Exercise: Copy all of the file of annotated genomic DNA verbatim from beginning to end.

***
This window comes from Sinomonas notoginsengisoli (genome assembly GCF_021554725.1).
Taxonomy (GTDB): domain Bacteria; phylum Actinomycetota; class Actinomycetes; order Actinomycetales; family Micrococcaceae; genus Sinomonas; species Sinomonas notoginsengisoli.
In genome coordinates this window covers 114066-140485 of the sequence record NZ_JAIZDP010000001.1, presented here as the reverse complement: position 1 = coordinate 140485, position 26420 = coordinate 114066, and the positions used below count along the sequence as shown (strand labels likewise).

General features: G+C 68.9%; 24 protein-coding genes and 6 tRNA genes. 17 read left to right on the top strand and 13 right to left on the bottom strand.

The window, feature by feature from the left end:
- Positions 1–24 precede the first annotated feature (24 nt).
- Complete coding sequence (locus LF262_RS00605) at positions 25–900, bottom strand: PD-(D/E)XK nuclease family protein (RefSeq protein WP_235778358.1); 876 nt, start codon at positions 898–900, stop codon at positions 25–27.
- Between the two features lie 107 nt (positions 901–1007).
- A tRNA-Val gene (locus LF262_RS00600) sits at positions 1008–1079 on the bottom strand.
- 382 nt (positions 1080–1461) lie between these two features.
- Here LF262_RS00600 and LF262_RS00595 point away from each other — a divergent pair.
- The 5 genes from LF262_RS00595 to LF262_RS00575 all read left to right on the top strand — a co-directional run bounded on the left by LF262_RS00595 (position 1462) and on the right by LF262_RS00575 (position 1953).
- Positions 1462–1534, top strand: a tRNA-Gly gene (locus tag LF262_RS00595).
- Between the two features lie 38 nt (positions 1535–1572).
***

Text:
This window comes from Sinomonas notoginsengisoli (genome assembly GCF_021554725.1).
Taxonomy (GTDB): domain Bacteria; phylum Actinomycetota; class Actinomycetes; order Actinomycetales; family Micrococcaceae; genus Sinomonas; species Sinomonas notoginsengisoli.
In genome coordinates this window covers 114066-140485 of the sequence record NZ_JAIZDP010000001.1, presented here as the reverse complement: position 1 = coordinate 140485, position 26420 = coordinate 114066, and the positions used below count along the sequence as shown (strand labels likewise).

General features: G+C 68.9%; 24 protein-coding genes and 6 tRNA genes. 17 read left to right on the top strand and 13 right to left on the bottom strand.

The window, feature by feature from the left end:
- Positions 1–24 precede the first annotated feature (24 nt).
- Complete coding sequence (locus LF262_RS00605) at positions 25–900, bottom strand: PD-(D/E)XK nuclease family protein (RefSeq protein WP_235778358.1); 876 nt, start codon at positions 898–900, stop codon at positions 25–27.
- Between the two features lie 107 nt (positions 901–1007).
- A tRNA-Val gene (locus LF262_RS00600) sits at positions 1008–1079 on the bottom strand.
- 382 nt (positions 1080–1461) lie between these two features.
- Here LF262_RS00600 and LF262_RS00595 point away from each other — a divergent pair.
- The 5 genes from LF262_RS00595 to LF262_RS00575 all read left to right on the top strand — a co-directional run bounded on the left by LF262_RS00595 (position 1462) and on the right by LF262_RS00575 (position 1953).
- Positions 1462–1534, top strand: a tRNA-Gly gene (locus tag LF262_RS00595).
- Between the two features lie 38 nt (positions 1535–1572).